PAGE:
(a film review by Mark R. Leeper)

CAPSULE: A week-long Easter vacation visit to a remote cabin in the mountains turns into a horror for eight young medical students. Following the inspiration of Sam Raimi films Norwegian director Tommy Wirkola does his own horror film of something nasty out in the woods. This is very much by-the-numbers horror film making. It is not at all bad, but it has little that is fresh and new. DEAD SNOW is done with sufficient style to keep it interesting, but a little originality would have gone a long way. This is not going to create much of an international market for Norwegian horror film. Rating: +1 (-4 to +4) or 6/10

Last year we saw an unusual sort of horror film from Sweden. LET THE RIGHT ONE IN was a vampire film, but it was distinctly Swedish, and the biting cold and the darkness of Sweden in the winter filled every scene. It was one of the better films last year. Perhaps inspired by the success of that film, this year we get to see a Norwegian horror film. But the style of the film is distinctly American. The film was made in Norway and the language is Norwegian with English subtitles. It even starts with a thundering rendition of Edvard Grieg's "The Hall of the Mountain King" from "Peer Gynt". But the plotting and the atmosphere are all inspired by films from right here in the United States. And in fact if you were not noticing the similarities, one of the characters is a film nerd who reminds us how similar the situation of the characters is to that in films like Sam Raimi's EVIL DEAD I & II. The film starts out as a more serious horror film--if "serious" is the right word--but by the last twenty minutes it will definitely visit gonzo-Raimi-land.

DEAD SNOW starts with eight Norwegian medical students, four male and four female, on Easter Break. They are headed into the mountains in a remote part of their country. Here they have a cabin in the snow and they expect to spend the week snowmobiling, drinking beer, and having sex. But we keep seeing signs that there is something moving in the woods outside. It is something that moves fast and kills, but we cannot see what. Our eight students are oblivious to it all. Then the first night someone comes to the door. He is a camper in the area who demands a cup of coffee. He tells the visitors that they are on dangerous ground. In World War II the German Army was particularly brutal in this area. The area was of strategic value to them and they wanted to be sure to control the locals. When they started losing the war the entire unit of soldiers turned to looting the town and then went off to hide in these forests. He is mysterious as to why this piece of history, more than 60 years old, is still important. But the visitors come only too well to understand.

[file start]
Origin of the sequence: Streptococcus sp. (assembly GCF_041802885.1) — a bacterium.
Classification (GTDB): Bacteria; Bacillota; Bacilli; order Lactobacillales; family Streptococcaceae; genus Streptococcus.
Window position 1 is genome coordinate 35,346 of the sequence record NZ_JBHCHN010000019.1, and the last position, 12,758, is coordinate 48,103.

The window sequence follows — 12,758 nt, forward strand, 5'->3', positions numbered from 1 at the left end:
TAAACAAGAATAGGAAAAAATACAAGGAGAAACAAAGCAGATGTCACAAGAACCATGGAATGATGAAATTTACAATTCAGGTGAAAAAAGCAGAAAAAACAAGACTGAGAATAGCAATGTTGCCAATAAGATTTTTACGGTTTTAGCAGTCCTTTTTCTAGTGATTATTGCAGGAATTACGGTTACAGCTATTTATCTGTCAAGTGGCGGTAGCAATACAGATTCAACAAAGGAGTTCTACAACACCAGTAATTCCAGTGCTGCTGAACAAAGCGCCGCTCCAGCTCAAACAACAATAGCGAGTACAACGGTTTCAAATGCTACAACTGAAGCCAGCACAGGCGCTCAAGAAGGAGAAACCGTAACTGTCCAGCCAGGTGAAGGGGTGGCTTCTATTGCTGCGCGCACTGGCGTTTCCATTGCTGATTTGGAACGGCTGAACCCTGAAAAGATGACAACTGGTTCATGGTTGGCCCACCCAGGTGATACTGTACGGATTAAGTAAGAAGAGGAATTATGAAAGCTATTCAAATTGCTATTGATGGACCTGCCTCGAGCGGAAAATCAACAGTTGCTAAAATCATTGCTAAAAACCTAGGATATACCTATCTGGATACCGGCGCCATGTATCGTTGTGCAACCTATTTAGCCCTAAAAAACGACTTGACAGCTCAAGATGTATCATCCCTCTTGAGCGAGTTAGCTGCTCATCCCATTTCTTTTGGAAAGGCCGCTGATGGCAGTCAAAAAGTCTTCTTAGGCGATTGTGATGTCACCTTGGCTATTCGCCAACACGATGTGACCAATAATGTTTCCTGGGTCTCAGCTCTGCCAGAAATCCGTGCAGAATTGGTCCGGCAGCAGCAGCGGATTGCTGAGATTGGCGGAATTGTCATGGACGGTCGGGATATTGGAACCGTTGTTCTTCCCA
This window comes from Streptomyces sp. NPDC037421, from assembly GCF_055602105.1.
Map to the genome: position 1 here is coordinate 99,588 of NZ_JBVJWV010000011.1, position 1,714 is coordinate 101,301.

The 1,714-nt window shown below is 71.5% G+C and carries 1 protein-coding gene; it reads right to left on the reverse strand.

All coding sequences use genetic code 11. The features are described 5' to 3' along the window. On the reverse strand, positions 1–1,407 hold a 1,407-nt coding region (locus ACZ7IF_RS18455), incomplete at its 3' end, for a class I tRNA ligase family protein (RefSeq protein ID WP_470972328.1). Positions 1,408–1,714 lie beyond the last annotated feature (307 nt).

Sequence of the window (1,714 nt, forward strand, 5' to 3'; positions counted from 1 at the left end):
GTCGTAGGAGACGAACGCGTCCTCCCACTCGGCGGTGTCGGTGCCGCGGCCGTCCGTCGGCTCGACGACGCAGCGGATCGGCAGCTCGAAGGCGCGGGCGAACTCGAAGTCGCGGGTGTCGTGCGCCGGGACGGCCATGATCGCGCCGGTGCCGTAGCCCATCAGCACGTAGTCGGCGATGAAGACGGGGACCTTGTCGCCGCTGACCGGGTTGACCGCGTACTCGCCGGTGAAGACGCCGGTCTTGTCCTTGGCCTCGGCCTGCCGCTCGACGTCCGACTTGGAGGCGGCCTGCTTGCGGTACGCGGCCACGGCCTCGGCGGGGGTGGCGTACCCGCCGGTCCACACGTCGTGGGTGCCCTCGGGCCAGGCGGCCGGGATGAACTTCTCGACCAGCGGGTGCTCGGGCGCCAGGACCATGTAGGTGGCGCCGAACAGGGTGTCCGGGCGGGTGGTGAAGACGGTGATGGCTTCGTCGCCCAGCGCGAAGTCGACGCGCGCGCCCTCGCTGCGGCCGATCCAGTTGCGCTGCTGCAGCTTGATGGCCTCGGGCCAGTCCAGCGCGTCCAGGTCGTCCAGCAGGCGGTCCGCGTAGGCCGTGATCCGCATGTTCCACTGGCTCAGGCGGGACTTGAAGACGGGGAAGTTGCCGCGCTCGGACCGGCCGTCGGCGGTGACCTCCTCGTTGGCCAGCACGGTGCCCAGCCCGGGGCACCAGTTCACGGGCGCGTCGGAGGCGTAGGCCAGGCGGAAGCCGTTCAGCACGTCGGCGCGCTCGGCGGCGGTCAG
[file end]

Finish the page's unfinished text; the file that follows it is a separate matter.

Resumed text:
Director/co-writer Tommy Wirkola films the proceedings generally effectively, but he really has very little original to give us. Except for detail about what exactly the threat is, this is mostly well-trodden territory. (I will not reveal what the threat is here, but it is less than imaginative and was used as far back as 1977 in a Peter Cushing film.)

While the general photography is atmospheric, an effect of a head pulled apart is very unconvincing. One character supposedly loses an arm, but it is really just misplaced because we can easily see it tucked in his jacket. Several of the characters end up covered with and/or spitting blood, a brighter hue than the real thing making it not very convincing. There will be a lot of stage blood visible before the final frame.

There are also some script errors. We are told early on that cell phones do not work this high up the mountain, but later when the plot calls for it a cell phone seems to work perfectly well. The film frequently uses false scares intended to make the viewer jump. But Wirkola's film is not nearly as spellbinding as it would have to be to make those shots work.

In the end the worst fault of this film is that it is too good an imitation of the films that Wirkola admires. I rate the film a +1 on the -4 to +4 scale or 6/10. There is some vulgar language, but that seems to be the custom these days. Norwegians are a lot like Americans.

DEAD SNOW opens theatrically in New York June 19, and on demand via "IFC in Theaters" starting June 10.

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					Mark R. Leeper
Copyright 2009 Mark R. Leeper